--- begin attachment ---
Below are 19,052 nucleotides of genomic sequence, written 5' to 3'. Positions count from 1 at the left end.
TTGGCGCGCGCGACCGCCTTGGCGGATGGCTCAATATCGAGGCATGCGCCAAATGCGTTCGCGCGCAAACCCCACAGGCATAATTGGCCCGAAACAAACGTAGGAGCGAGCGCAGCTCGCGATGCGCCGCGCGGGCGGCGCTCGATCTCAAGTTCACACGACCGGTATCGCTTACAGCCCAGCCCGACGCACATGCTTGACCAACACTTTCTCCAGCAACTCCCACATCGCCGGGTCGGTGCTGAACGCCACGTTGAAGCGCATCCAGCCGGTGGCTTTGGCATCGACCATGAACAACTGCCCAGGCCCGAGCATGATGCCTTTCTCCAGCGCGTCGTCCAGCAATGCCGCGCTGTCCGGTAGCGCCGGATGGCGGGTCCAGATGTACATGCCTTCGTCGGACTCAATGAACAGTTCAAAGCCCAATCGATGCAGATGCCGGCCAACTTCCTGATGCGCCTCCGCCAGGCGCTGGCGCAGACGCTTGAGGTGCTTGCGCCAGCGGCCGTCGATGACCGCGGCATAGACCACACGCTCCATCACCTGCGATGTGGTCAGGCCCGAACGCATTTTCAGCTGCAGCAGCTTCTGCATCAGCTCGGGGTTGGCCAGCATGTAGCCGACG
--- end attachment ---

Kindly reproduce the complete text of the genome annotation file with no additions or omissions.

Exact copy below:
Below are 19,052 nucleotides of genomic sequence, written 5' to 3'. Positions count from 1 at the left end.
TTGGCGCGCGCGACCGCCTTGGCGGATGGCTCAATATCGAGGCATGCGCCAAATGCGTTCGCGCGCAAACCCCACAGGCATAATTGGCCCGAAACAAACGTAGGAGCGAGCGCAGCTCGCGATGCGCCGCGCGGGCGGCGCTCGATCTCAAGTTCACACGACCGGTATCGCTTACAGCCCAGCCCGACGCACATGCTTGACCAACACTTTCTCCAGCAACTCCCACATCGCCGGGTCGGTGCTGAACGCCACGTTGAAGCGCATCCAGCCGGTGGCTTTGGCATCGACCATGAACAACTGCCCAGGCCCGAGCATGATGCCTTTCTCCAGCGCGTCGTCCAGCAATGCCGCGCTGTCCGGTAGCGCCGGATGGCGGGTCCAGATGTACATGCCTTCGTCGGACTCAATGAACAGTTCAAAGCCCAATCGATGCAGATGCCGGCCAACTTCCTGATGCGCCTCCGCCAGGCGCTGGCGCAGACGCTTGAGGTGCTTGCGCCAGCGGCCGTCGATGACCGCGGCATAGACCACACGCTCCATCACCTGCGATGTGGTCAGGCCCGAACGCATTTTCAGCTGCAGCAGCTTCTGCATCAGCTCGGGGTTGGCCAGCATGTAGCCGACG